4. BureaucracraticTheory

= (Max Weber) appointed officials dominate the gov’t through unelected jobs

5. Elite Theory

= groups or people who possess the most more power (money or influence) dominate gov’t

democracy theory test
Democracy Theory Test

What theory is supported by the fact that…

  • The US holds mainly elections where the person who receives the most votes wins.
  • Most US representatives are upper class people.
  • The President appoints hundreds of people for gov’t jobs or judgeships, all have special powers.
  • Interest groups spend millions of dollars toward campaigns of favored candidates.
  • Gov’t can call for referendums, or votes by the people to pass or strike down potential laws.
  • The candidate who raises the most money for an election almost always wins.
pluralism
Pluralism
  • Modern society consists of many groups (ex. Economic, religious, cultural, ethnic.) that compete with each other to achieve goals
  • Groups that influence gov’t, work hard, and have largest membership get what they want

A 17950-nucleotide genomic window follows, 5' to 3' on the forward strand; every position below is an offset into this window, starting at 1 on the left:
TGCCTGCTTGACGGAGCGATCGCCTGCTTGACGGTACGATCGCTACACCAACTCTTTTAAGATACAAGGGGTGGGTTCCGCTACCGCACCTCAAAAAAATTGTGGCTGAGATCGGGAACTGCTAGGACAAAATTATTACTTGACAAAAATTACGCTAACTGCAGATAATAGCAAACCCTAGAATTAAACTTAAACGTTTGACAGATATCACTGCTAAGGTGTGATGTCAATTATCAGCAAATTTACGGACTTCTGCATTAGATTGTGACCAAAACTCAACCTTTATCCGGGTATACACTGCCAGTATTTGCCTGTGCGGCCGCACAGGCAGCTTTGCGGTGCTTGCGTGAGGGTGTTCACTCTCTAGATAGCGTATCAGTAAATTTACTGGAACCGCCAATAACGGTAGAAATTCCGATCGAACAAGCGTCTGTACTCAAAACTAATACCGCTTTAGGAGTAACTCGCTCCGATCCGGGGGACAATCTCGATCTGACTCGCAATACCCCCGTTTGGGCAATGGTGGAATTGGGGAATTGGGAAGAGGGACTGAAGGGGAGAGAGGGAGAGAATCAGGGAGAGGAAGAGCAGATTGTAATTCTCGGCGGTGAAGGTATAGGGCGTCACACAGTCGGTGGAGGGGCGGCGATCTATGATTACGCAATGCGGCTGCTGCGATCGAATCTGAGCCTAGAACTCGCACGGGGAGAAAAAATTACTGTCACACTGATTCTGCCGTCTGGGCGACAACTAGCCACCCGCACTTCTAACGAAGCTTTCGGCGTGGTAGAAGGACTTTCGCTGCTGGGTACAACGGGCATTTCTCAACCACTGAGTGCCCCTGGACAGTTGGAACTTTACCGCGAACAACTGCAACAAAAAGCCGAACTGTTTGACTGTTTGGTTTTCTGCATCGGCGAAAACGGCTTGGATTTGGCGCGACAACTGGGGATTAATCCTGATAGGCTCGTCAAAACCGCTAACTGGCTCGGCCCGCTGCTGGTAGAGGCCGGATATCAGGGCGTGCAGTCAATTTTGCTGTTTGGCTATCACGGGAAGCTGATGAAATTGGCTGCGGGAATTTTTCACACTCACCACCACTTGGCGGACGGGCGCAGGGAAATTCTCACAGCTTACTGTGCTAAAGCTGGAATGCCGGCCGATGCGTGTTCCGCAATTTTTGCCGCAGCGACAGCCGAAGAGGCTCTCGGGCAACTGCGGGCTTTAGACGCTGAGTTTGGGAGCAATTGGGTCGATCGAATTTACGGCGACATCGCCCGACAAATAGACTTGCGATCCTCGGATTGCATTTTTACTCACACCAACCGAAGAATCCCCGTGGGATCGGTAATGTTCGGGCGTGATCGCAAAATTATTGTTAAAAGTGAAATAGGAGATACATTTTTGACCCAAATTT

• Even if the average citizen does not keep up with politics, their interests will be protected by their group.
  • Groups must COMPROMISE to achieve goals
arguments for and against the pluralist view
Arguments for and against the Pluralist view
  • Relatively low numbers of people join interest groups.
  • Poor citizens have less opportunity to join interest groups or contribute to them.
  • One can’t assume that group decisions are always in the best interest of the nation.

FOR

AGAINST

  • There is no unified majority in the US that always acts together.
  • Gov’t leaders must please groups to gain votes and money to be reelected.
  • Groups must compete for gov’t services and favorable laws.
elite theory
Elite Theory
  • Control the economic system = control the political system.
  • Politicians require massive funding to win elections, and rely on corporations to supply them.
a reminder
A Reminder…
  • These are only theories. They are people’s perception of our democracy and the way it functions.
  • Which theory is correct???
    • Pluralist – most popular today
    • Majoritarian – popular pre-1950’s
    • Elite – rising since the 80’s (Michael Moore)
    • Hyper-Pluralist – gov’ttries to please all groups so nothing gets done